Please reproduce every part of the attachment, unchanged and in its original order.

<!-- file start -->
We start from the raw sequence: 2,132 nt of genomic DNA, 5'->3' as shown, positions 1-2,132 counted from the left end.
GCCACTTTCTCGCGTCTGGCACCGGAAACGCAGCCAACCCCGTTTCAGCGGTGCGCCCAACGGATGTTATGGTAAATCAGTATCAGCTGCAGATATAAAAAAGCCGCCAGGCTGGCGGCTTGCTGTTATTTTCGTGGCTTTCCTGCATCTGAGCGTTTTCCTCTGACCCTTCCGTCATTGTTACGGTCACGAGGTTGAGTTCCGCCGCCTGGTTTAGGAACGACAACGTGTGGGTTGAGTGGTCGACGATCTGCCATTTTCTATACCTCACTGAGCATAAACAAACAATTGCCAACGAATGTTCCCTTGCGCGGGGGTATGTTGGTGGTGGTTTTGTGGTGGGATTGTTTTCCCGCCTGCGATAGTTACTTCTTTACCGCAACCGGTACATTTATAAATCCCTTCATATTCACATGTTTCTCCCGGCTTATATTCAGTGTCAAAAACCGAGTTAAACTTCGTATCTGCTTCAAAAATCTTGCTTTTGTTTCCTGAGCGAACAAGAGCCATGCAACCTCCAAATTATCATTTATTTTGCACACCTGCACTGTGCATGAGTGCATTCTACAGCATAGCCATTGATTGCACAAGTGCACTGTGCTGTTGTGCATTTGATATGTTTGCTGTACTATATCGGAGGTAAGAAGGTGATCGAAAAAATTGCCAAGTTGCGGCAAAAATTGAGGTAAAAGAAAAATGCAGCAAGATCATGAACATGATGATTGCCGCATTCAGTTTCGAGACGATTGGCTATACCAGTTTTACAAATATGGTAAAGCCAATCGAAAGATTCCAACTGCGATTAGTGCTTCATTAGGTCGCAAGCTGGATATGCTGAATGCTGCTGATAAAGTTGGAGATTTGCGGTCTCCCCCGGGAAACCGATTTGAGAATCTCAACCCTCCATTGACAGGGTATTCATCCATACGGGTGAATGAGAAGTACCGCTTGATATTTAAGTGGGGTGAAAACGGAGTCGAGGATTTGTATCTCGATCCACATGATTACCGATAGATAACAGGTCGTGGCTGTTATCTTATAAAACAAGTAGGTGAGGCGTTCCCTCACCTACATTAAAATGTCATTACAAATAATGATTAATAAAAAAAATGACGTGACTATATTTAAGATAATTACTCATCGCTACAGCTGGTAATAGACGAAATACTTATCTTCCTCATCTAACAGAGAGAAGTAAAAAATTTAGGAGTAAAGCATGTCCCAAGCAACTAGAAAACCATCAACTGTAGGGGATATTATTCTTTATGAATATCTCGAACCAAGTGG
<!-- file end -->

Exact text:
We start from the raw sequence: 2,132 nt of genomic DNA, 5'->3' as shown, positions 1-2,132 counted from the left end.
GCCACTTTCTCGCGTCTGGCACCGGAAACGCAGCCAACCCCGTTTCAGCGGTGCGCCCAACGGATGTTATGGTAAATCAGTATCAGCTGCAGATATAAAAAAGCCGCCAGGCTGGCGGCTTGCTGTTATTTTCGTGGCTTTCCTGCATCTGAGCGTTTTCCTCTGACCCTTCCGTCATTGTTACGGTCACGAGGTTGAGTTCCGCCGCCTGGTTTAGGAACGACAACGTGTGGGTTGAGTGGTCGACGATCTGCCATTTTCTATACCTCACTGAGCATAAACAAACAATTGCCAACGAATGTTCCCTTGCGCGGGGGTATGTTGGTGGTGGTTTTGTGGTGGGATTGTTTTCCCGCCTGCGATAGTTACTTCTTTACCGCAACCGGTACATTTATAAATCCCTTCATATTCACATGTTTCTCCCGGCTTATATTCAGTGTCAAAAACCGAGTTAAACTTCGTATCTGCTTCAAAAATCTTGCTTTTGTTTCCTGAGCGAACAAGAGCCATGCAACCTCCAAATTATCATTTATTTTGCACACCTGCACTGTGCATGAGTGCATTCTACAGCATAGCCATTGATTGCACAAGTGCACTGTGCTGTTGTGCATTTGATATGTTTGCTGTACTATATCGGAGGTAAGAAGGTGATCGAAAAAATTGCCAAGTTGCGGCAAAAATTGAGGTAAAAGAAAAATGCAGCAAGATCATGAACATGATGATTGCCGCATTCAGTTTCGAGACGATTGGCTATACCAGTTTTACAAATATGGTAAAGCCAATCGAAAGATTCCAACTGCGATTAGTGCTTCATTAGGTCGCAAGCTGGATATGCTGAATGCTGCTGATAAAGTTGGAGATTTGCGGTCTCCCCCGGGAAACCGATTTGAGAATCTCAACCCTCCATTGACAGGGTATTCATCCATACGGGTGAATGAGAAGTACCGCTTGATATTTAAGTGGGGTGAAAACGGAGTCGAGGATTTGTATCTCGATCCACATGATTACCGATAGATAACAGGTCGTGGCTGTTATCTTATAAAACAAGTAGGTGAGGCGTTCCCTCACCTACATTAAAATGTCATTACAAATAATGATTAATAAAAAAAATGACGTGACTATATTTAAGATAATTACTCATCGCTACAGCTGGTAATAGACGAAATACTTATCTTCCTCATCTAACAGAGAGAAGTAAAAAATTTAGGAGTAAAGCATGTCCCAAGCAACTAGAAAACCATCAACTGTAGGGGATATTATTCTTTATGAATATCTCGAACCAAGTGG